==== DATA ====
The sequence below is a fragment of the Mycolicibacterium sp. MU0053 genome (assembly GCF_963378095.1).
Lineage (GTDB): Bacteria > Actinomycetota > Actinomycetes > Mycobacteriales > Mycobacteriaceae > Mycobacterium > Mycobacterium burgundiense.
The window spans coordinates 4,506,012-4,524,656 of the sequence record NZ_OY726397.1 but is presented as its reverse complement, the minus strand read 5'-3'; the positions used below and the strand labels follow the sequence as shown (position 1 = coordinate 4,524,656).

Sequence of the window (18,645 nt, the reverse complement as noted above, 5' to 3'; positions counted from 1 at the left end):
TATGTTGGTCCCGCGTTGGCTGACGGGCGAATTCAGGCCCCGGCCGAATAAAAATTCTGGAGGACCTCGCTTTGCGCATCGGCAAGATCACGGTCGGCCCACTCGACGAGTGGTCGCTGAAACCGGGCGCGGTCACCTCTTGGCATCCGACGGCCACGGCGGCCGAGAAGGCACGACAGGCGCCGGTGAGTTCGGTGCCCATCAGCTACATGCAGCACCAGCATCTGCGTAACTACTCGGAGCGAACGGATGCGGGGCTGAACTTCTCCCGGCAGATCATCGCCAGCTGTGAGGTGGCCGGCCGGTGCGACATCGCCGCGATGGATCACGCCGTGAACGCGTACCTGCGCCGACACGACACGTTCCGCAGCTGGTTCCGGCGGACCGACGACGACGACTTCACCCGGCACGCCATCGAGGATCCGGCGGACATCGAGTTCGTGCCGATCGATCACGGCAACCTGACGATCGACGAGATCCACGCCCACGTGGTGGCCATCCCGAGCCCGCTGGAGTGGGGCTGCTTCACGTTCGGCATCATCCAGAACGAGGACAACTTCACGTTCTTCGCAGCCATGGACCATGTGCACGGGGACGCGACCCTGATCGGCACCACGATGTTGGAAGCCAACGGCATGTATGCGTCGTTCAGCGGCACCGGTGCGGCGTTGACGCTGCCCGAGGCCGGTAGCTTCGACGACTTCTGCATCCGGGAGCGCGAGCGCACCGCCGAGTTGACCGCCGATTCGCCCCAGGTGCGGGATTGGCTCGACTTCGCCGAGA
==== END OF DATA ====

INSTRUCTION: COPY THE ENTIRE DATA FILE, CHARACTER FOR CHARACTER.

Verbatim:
The sequence below is a fragment of the Mycolicibacterium sp. MU0053 genome (assembly GCF_963378095.1).
Lineage (GTDB): Bacteria > Actinomycetota > Actinomycetes > Mycobacteriales > Mycobacteriaceae > Mycobacterium > Mycobacterium burgundiense.
The window spans coordinates 4,506,012-4,524,656 of the sequence record NZ_OY726397.1 but is presented as its reverse complement, the minus strand read 5'-3'; the positions used below and the strand labels follow the sequence as shown (position 1 = coordinate 4,524,656).

Sequence of the window (18,645 nt, the reverse complement as noted above, 5' to 3'; positions counted from 1 at the left end):
TATGTTGGTCCCGCGTTGGCTGACGGGCGAATTCAGGCCCCGGCCGAATAAAAATTCTGGAGGACCTCGCTTTGCGCATCGGCAAGATCACGGTCGGCCCACTCGACGAGTGGTCGCTGAAACCGGGCGCGGTCACCTCTTGGCATCCGACGGCCACGGCGGCCGAGAAGGCACGACAGGCGCCGGTGAGTTCGGTGCCCATCAGCTACATGCAGCACCAGCATCTGCGTAACTACTCGGAGCGAACGGATGCGGGGCTGAACTTCTCCCGGCAGATCATCGCCAGCTGTGAGGTGGCCGGCCGGTGCGACATCGCCGCGATGGATCACGCCGTGAACGCGTACCTGCGCCGACACGACACGTTCCGCAGCTGGTTCCGGCGGACCGACGACGACGACTTCACCCGGCACGCCATCGAGGATCCGGCGGACATCGAGTTCGTGCCGATCGATCACGGCAACCTGACGATCGACGAGATCCACGCCCACGTGGTGGCCATCCCGAGCCCGCTGGAGTGGGGCTGCTTCACGTTCGGCATCATCCAGAACGAGGACAACTTCACGTTCTTCGCAGCCATGGACCATGTGCACGGGGACGCGACCCTGATCGGCACCACGATGTTGGAAGCCAACGGCATGTATGCGTCGTTCAGCGGCACCGGTGCGGCGTTGACGCTGCCCGAGGCCGGTAGCTTCGACGACTTCTGCATCCGGGAGCGCGAGCGCACCGCCGAGTTGACCGCCGATTCGCCCCAGGTGCGGGATTGGCTCGACTTCGCCGAGA